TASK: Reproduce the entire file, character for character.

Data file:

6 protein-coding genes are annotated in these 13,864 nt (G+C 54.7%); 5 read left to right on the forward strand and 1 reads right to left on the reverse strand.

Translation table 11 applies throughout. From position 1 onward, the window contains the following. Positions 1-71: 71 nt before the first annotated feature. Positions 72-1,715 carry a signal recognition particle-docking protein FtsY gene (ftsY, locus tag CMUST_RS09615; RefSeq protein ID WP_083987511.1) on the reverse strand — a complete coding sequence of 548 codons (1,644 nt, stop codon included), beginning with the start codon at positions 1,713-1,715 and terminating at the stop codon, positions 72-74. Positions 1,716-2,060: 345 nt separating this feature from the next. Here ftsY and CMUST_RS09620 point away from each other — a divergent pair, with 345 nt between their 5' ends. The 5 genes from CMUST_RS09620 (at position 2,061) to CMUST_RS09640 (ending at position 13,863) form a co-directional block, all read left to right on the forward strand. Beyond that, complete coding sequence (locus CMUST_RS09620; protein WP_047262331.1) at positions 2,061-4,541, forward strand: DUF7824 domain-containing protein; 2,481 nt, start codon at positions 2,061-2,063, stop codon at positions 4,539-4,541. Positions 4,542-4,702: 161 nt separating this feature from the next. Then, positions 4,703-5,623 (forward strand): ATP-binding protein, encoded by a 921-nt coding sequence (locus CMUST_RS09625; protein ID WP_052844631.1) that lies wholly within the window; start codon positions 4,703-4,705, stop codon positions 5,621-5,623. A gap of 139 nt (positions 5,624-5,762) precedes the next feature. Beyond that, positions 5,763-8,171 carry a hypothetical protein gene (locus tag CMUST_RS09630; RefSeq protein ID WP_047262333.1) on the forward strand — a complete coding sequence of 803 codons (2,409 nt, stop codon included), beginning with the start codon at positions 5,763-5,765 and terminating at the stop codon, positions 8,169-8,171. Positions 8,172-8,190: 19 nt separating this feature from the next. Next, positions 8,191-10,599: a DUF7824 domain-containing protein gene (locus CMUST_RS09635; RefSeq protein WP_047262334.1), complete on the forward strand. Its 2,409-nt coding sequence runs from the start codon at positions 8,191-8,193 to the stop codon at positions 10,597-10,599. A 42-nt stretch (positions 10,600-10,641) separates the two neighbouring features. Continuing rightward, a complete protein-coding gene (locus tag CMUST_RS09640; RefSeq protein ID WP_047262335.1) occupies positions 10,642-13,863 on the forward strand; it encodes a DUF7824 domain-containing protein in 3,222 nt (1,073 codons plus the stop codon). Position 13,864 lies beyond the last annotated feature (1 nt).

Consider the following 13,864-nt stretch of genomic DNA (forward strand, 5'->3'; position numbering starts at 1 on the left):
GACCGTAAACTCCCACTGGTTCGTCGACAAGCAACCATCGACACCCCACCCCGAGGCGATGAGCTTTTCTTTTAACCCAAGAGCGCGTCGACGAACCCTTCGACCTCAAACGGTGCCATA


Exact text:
6 protein-coding genes are annotated in these 13,864 nt (G+C 54.7%); 5 read left to right on the forward strand and 1 reads right to left on the reverse strand.

Translation table 11 applies throughout. From position 1 onward, the window contains the following. Positions 1-71: 71 nt before the first annotated feature. Positions 72-1,715 carry a signal recognition particle-docking protein FtsY gene (ftsY, locus tag CMUST_RS09615; RefSeq protein ID WP_083987511.1) on the reverse strand — a complete coding sequence of 548 codons (1,644 nt, stop codon included), beginning with the start codon at positions 1,713-1,715 and terminating at the stop codon, positions 72-74. Positions 1,716-2,060: 345 nt separating this feature from the next. Here ftsY and CMUST_RS09620 point away from each other — a divergent pair, with 345 nt between their 5' ends. The 5 genes from CMUST_RS09620 (at position 2,061) to CMUST_RS09640 (ending at position 13,863) form a co-directional block, all read left to right on the forward strand. Beyond that, complete coding sequence (locus CMUST_RS09620; protein WP_047262331.1) at positions 2,061-4,541, forward strand: DUF7824 domain-containing protein; 2,481 nt, start codon at positions 2,061-2,063, stop codon at positions 4,539-4,541. Positions 4,542-4,702: 161 nt separating this feature from the next. Then, positions 4,703-5,623 (forward strand): ATP-binding protein, encoded by a 921-nt coding sequence (locus CMUST_RS09625; protein ID WP_052844631.1) that lies wholly within the window; start codon positions 4,703-4,705, stop codon positions 5,621-5,623. A gap of 139 nt (positions 5,624-5,762) precedes the next feature. Beyond that, positions 5,763-8,171 carry a hypothetical protein gene (locus tag CMUST_RS09630; RefSeq protein ID WP_047262333.1) on the forward strand — a complete coding sequence of 803 codons (2,409 nt, stop codon included), beginning with the start codon at positions 5,763-5,765 and terminating at the stop codon, positions 8,169-8,171. Positions 8,172-8,190: 19 nt separating this feature from the next. Next, positions 8,191-10,599: a DUF7824 domain-containing protein gene (locus CMUST_RS09635; RefSeq protein WP_047262334.1), complete on the forward strand. Its 2,409-nt coding sequence runs from the start codon at positions 8,191-8,193 to the stop codon at positions 10,597-10,599. A 42-nt stretch (positions 10,600-10,641) separates the two neighbouring features. Continuing rightward, a complete protein-coding gene (locus tag CMUST_RS09640; RefSeq protein ID WP_047262335.1) occupies positions 10,642-13,863 on the forward strand; it encodes a DUF7824 domain-containing protein in 3,222 nt (1,073 codons plus the stop codon). Position 13,864 lies beyond the last annotated feature (1 nt).

Consider the following 13,864-nt stretch of genomic DNA (forward strand, 5'->3'; position numbering starts at 1 on the left):
GACCGTAAACTCCCACTGGTTCGTCGACAAGCAACCATCGACACCCCACCCCGAGGCGATGAGCTTTTCTTTTAACCCAAGAGCGCGTCGACGAACCCTTCGACCTCAAACGGTGCCATA